·our product candidates may not have the desired effects or may include undesirable side effects.

 

Clinical trials may also be delayed or terminated as a result of ambiguous or negative interim results. In addition, a clinical trial may be suspended or terminated by us, the FDA, the IRBs at the sites where the IRBs are overseeing a trial, or other regulatory authorities due to a number of factors, including:

 

·failure to conduct the clinical trial in accordance with regulatory requirements or our clinical protocols;

 

·the imposition of a clinical hold by the FDA;

 

·varying interpretation of data by the FDA or similar foreign regulatory authorities;

 

·failure to achieve primary or secondary endpoints or other failure to demonstrate efficacy;

 

·seasonal issues, as the conducting of our clinical trials is dependent on the season of the year;

 

·unforeseen safety issues; or

 

·the lack of adequate funding to continue the synthesis, formulation, manufacture and/or clinical trials.

 

 Additionally, changes in standard of care or regulatory requirements and guidance may occur and we may need to amend clinical trial protocols to reflect these changes. Such amendments may require us to resubmit our clinical trial protocols to IRBs for reexamination, which may impact the cost, timing or successful completion of a clinical trial. Such changes may also require us to reassess the viability of the program in question.

 

We do not know whether our clinical trials will begin as planned, will need to be restructured or will be completed on schedule, if at all. Delays in our clinical trials will result in increased development costs for our product candidates. In addition, if we experience delays in completion of, or if we terminate, any of our clinical trials, the commercial prospects for our product candidates may be affected and our ability to generate product revenues will be delayed. Furthermore, many of the factors that cause, or lead to, a delay in the commencement or completion of clinical trials may also ultimately lead to the denial of regulatory approval of a product candidate.

 

Even if our product candidates receive regulatory approval in the United States, we may never receive approval or commercialize our products outside of the United States.

 

In order to market any products outside of the United States, we must establish and comply with numerous and varying regulatory requirements of other countries regarding safety and efficacy. Approval procedures vary among countries and can involve additional product testing and additional administrative review periods. The time required to obtain approval in other countries might differ from that required to obtain FDA approval. The regulatory approval process in other countries may include all of the risks detailed above regarding FDA approval in the United States as well as other risks. Regulatory approval in one country does not ensure regulatory approval in another, but a failure or delay in obtaining regulatory approval in one country may have a negative effect on the regulatory process in others. Failure to obtain regulatory approval in other countries or any delay or setback in obtaining such approval would impair our ability to develop foreign markets for our product candidates and may have a material adverse effect on our results of operations and financial condition.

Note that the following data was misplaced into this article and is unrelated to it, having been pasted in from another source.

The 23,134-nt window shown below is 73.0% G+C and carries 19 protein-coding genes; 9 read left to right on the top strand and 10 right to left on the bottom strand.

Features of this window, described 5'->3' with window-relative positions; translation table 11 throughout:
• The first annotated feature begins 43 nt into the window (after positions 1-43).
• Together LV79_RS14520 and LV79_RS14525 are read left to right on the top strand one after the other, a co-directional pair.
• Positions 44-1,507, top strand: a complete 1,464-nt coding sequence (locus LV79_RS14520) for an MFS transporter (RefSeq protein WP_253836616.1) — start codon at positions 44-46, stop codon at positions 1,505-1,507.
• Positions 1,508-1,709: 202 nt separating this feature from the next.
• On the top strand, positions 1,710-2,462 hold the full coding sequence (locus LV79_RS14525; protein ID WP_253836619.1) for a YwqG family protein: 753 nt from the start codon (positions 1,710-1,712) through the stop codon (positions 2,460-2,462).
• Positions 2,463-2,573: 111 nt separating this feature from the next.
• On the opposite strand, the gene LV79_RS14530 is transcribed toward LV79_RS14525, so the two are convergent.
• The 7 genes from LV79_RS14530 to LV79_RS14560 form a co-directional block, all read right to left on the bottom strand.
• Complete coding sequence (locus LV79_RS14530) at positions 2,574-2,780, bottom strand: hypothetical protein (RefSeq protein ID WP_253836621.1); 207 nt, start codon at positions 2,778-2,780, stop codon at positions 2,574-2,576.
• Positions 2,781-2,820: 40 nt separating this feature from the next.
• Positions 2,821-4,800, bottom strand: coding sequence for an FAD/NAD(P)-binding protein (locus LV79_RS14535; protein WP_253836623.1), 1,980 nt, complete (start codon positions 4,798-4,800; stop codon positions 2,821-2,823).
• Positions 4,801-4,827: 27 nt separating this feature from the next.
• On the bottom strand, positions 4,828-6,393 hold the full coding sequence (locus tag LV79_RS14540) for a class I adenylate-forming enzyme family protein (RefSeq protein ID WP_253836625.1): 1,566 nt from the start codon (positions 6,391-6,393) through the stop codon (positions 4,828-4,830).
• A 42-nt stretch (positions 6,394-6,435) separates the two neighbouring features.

12
 

 

Both before and after marketing approval, our product candidates are subject to ongoing regulatory requirements, and if we fail to comply with these continuing requirements, we could be subject to a variety of sanctions and the sale of any approved commercial products could be suspended.

 

Both before and after regulatory approval to market a particular product candidate, the manufacturing, labeling, packaging, adverse event reporting, storage, advertising, promotion and record keeping related to the product candidates are subject to extensive regulatory requirements. If we fail to comply with the regulatory requirements of the FDA and other applicable U.S. and foreign regulatory authorities, we could be subject to administrative or judicially imposed sanctions, including:

 

·restrictions on the products or manufacturing processes;

 

·warning letters;